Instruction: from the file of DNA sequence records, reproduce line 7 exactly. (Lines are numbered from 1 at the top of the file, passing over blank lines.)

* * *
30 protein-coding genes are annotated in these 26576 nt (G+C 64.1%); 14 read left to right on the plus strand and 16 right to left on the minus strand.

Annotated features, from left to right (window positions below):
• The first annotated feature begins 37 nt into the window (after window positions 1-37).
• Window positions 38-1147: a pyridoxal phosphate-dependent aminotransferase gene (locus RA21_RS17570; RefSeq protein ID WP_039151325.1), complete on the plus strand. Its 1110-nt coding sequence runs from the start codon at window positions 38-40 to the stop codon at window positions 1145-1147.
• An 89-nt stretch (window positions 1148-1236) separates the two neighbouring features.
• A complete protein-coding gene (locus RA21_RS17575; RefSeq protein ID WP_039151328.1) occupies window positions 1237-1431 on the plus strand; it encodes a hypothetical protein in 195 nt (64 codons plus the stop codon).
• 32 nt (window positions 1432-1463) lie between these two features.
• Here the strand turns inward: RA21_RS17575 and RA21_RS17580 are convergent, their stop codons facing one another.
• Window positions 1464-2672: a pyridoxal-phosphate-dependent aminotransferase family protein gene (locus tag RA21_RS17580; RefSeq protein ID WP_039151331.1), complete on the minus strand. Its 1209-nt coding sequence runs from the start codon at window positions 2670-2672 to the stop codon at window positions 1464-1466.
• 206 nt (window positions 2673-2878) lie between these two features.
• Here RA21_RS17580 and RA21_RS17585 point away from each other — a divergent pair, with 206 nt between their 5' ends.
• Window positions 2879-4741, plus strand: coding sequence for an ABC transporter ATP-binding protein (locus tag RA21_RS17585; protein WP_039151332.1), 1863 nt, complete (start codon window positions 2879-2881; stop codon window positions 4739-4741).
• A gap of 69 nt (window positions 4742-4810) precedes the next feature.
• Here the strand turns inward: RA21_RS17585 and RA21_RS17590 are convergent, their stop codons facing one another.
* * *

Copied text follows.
• 32 nt (window positions 1432-1463) lie between these two features.